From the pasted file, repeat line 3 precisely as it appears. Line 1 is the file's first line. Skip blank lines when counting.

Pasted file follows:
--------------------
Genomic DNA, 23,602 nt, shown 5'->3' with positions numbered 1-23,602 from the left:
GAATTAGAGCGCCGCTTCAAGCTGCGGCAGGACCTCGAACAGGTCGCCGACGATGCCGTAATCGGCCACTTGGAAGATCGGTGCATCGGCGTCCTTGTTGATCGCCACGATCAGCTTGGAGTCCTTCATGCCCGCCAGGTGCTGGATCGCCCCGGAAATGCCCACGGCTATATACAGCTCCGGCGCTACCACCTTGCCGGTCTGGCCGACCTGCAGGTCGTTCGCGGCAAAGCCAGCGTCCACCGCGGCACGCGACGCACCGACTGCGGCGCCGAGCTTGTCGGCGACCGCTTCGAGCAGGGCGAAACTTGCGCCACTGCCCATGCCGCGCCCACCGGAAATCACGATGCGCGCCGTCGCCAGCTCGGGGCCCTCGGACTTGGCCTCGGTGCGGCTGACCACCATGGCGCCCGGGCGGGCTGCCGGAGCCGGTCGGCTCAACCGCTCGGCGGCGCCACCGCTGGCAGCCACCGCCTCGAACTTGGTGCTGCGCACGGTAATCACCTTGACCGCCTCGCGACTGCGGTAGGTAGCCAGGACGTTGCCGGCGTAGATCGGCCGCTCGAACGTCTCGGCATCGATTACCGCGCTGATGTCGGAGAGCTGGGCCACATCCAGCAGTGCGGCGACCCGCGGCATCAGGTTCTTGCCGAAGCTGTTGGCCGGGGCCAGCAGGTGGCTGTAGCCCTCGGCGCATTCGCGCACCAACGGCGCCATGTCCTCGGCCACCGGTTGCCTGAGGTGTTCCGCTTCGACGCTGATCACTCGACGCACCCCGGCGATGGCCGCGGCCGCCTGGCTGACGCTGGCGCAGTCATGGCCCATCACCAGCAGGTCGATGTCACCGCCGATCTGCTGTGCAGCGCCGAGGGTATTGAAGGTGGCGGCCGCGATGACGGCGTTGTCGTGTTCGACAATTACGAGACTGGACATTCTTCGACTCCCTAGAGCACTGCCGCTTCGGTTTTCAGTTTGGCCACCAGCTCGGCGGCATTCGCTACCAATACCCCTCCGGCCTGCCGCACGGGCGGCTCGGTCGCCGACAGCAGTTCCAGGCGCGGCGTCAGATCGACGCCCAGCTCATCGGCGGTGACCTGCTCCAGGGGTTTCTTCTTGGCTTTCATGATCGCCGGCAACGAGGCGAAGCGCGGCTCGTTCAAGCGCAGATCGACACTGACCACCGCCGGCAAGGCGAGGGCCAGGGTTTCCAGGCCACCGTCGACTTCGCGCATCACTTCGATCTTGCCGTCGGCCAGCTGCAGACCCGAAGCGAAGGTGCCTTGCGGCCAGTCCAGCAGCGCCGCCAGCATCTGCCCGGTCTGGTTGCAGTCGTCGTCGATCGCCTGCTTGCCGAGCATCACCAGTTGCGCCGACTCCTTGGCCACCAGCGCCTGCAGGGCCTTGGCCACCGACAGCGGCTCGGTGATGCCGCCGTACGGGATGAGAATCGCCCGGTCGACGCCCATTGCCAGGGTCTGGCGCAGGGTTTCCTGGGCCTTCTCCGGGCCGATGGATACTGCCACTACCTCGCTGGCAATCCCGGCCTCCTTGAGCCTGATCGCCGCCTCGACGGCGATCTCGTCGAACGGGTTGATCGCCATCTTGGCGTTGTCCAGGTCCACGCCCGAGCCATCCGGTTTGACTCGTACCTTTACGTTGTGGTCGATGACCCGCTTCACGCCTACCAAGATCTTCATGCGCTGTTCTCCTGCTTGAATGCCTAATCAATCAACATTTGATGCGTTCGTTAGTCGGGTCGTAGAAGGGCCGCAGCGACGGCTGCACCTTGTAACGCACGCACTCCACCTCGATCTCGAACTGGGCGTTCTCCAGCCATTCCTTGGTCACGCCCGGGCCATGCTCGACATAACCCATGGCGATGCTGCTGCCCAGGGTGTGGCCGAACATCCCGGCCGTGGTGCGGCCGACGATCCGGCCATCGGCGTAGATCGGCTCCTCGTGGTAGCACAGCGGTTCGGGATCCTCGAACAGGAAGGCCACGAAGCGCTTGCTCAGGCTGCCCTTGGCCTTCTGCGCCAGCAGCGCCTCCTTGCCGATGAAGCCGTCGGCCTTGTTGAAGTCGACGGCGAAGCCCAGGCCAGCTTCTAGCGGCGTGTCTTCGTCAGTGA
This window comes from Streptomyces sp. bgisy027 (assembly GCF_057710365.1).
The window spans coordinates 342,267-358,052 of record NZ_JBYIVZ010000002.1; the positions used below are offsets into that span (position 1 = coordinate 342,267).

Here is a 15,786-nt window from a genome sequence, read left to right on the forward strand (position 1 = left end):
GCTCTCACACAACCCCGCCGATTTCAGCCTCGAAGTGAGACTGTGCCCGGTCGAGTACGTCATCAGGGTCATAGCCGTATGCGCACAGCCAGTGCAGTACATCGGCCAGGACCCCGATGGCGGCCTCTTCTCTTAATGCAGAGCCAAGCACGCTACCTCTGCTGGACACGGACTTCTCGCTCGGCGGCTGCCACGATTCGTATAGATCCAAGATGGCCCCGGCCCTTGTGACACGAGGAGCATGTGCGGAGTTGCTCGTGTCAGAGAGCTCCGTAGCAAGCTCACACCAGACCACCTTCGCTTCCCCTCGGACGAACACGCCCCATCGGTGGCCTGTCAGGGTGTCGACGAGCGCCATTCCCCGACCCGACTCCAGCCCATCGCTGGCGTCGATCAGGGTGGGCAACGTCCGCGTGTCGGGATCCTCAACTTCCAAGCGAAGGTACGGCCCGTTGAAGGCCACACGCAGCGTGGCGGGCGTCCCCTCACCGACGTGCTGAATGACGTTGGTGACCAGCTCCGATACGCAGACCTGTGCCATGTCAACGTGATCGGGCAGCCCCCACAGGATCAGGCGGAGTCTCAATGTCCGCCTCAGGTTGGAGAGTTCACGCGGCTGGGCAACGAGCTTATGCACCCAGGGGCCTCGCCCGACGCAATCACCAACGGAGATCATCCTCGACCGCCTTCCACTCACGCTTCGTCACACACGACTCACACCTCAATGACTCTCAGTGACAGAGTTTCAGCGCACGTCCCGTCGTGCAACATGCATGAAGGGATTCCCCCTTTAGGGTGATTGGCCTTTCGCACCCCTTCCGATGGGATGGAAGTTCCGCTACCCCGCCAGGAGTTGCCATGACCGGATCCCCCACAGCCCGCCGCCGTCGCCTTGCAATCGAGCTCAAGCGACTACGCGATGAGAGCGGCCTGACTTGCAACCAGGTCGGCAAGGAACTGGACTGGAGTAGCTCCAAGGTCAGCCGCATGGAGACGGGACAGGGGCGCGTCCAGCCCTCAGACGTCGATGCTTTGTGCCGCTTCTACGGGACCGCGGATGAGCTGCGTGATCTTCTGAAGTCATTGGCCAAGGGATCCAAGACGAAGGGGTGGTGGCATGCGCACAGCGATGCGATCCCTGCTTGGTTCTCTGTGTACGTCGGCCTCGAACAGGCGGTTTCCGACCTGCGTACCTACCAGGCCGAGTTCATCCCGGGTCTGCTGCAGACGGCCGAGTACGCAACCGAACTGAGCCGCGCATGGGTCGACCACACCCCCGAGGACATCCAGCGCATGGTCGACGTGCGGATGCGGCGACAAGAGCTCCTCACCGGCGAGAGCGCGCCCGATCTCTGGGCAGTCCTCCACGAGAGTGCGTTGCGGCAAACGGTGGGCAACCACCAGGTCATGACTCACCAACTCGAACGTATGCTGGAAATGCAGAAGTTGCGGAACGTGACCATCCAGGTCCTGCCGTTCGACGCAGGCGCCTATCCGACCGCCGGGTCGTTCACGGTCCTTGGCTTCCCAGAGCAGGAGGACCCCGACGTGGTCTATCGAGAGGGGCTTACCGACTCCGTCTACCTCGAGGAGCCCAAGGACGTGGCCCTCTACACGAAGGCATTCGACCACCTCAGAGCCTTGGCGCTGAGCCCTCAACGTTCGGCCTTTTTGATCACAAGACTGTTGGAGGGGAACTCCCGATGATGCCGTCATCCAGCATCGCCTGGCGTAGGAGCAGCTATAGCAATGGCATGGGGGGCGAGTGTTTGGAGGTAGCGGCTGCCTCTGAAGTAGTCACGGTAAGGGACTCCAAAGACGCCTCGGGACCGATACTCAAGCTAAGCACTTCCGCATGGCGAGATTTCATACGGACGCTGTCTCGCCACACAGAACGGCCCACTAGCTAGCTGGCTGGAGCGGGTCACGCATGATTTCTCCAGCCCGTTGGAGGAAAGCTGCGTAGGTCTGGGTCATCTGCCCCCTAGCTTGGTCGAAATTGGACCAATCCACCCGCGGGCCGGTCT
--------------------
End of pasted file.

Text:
This window comes from Streptomyces sp. bgisy027 (assembly GCF_057710365.1).